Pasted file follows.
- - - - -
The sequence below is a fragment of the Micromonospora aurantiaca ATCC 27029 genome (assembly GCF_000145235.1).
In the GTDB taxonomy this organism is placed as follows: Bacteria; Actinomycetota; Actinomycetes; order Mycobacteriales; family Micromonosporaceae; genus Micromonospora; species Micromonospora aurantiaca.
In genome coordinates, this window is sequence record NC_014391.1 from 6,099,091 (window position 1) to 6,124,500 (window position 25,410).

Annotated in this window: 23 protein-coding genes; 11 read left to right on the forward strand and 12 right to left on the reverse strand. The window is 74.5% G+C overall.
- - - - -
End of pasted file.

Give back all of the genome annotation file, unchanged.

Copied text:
The sequence below is a fragment of the Micromonospora aurantiaca ATCC 27029 genome (assembly GCF_000145235.1).
In the GTDB taxonomy this organism is placed as follows: Bacteria; Actinomycetota; Actinomycetes; order Mycobacteriales; family Micromonosporaceae; genus Micromonospora; species Micromonospora aurantiaca.
In genome coordinates, this window is sequence record NC_014391.1 from 6,099,091 (window position 1) to 6,124,500 (window position 25,410).

Annotated in this window: 23 protein-coding genes; 11 read left to right on the forward strand and 12 right to left on the reverse strand. The window is 74.5% G+C overall.